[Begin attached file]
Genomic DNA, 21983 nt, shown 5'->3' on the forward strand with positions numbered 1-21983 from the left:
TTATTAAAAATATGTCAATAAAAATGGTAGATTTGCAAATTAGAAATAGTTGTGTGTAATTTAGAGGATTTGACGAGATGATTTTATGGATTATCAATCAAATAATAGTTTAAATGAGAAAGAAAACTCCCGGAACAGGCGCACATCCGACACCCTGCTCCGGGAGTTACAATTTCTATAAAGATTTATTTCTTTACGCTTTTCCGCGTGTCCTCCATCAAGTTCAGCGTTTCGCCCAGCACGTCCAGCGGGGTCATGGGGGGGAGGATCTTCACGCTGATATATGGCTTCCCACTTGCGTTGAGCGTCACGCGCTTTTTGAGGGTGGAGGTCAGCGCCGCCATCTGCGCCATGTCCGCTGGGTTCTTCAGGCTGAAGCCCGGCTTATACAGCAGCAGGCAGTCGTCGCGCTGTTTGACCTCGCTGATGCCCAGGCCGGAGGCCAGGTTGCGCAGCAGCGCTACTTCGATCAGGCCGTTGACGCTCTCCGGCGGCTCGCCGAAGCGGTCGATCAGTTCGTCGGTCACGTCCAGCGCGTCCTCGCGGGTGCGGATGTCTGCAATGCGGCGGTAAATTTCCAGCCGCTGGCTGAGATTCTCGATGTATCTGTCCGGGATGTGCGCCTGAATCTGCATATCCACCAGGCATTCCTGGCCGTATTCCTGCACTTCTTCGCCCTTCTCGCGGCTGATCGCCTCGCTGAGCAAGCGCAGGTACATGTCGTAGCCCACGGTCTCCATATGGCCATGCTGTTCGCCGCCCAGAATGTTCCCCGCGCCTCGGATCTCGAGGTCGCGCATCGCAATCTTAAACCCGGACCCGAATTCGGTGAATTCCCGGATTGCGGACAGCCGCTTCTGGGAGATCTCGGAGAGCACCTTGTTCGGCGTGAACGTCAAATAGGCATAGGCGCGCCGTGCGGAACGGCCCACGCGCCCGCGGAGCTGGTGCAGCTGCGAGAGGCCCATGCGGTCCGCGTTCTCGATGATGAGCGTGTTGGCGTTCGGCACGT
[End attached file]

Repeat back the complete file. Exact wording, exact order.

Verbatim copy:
Genomic DNA, 21983 nt, shown 5'->3' on the forward strand with positions numbered 1-21983 from the left:
TTATTAAAAATATGTCAATAAAAATGGTAGATTTGCAAATTAGAAATAGTTGTGTGTAATTTAGAGGATTTGACGAGATGATTTTATGGATTATCAATCAAATAATAGTTTAAATGAGAAAGAAAACTCCCGGAACAGGCGCACATCCGACACCCTGCTCCGGGAGTTACAATTTCTATAAAGATTTATTTCTTTACGCTTTTCCGCGTGTCCTCCATCAAGTTCAGCGTTTCGCCCAGCACGTCCAGCGGGGTCATGGGGGGGAGGATCTTCACGCTGATATATGGCTTCCCACTTGCGTTGAGCGTCACGCGCTTTTTGAGGGTGGAGGTCAGCGCCGCCATCTGCGCCATGTCCGCTGGGTTCTTCAGGCTGAAGCCCGGCTTATACAGCAGCAGGCAGTCGTCGCGCTGTTTGACCTCGCTGATGCCCAGGCCGGAGGCCAGGTTGCGCAGCAGCGCTACTTCGATCAGGCCGTTGACGCTCTCCGGCGGCTCGCCGAAGCGGTCGATCAGTTCGTCGGTCACGTCCAGCGCGTCCTCGCGGGTGCGGATGTCTGCAATGCGGCGGTAAATTTCCAGCCGCTGGCTGAGATTCTCGATGTATCTGTCCGGGATGTGCGCCTGAATCTGCATATCCACCAGGCATTCCTGGCCGTATTCCTGCACTTCTTCGCCCTTCTCGCGGCTGATCGCCTCGCTGAGCAAGCGCAGGTACATGTCGTAGCCCACGGTCTCCATATGGCCATGCTGTTCGCCGCCCAGAATGTTCCCCGCGCCTCGGATCTCGAGGTCGCGCATCGCAATCTTAAACCCGGACCCGAATTCGGTGAATTCCCGGATTGCGGACAGCCGCTTCTGGGAGATCTCGGAGAGCACCTTGTTCGGCGTGAACGTCAAATAGGCATAGGCGCGCCGTGCGGAACGGCCCACGCGCCCGCGGAGCTGGTGCAGCTGCGAGAGGCCCATGCGGTCCGCGTTCTCGATGATGAGCGTGTTGGCGTTCGGCACGT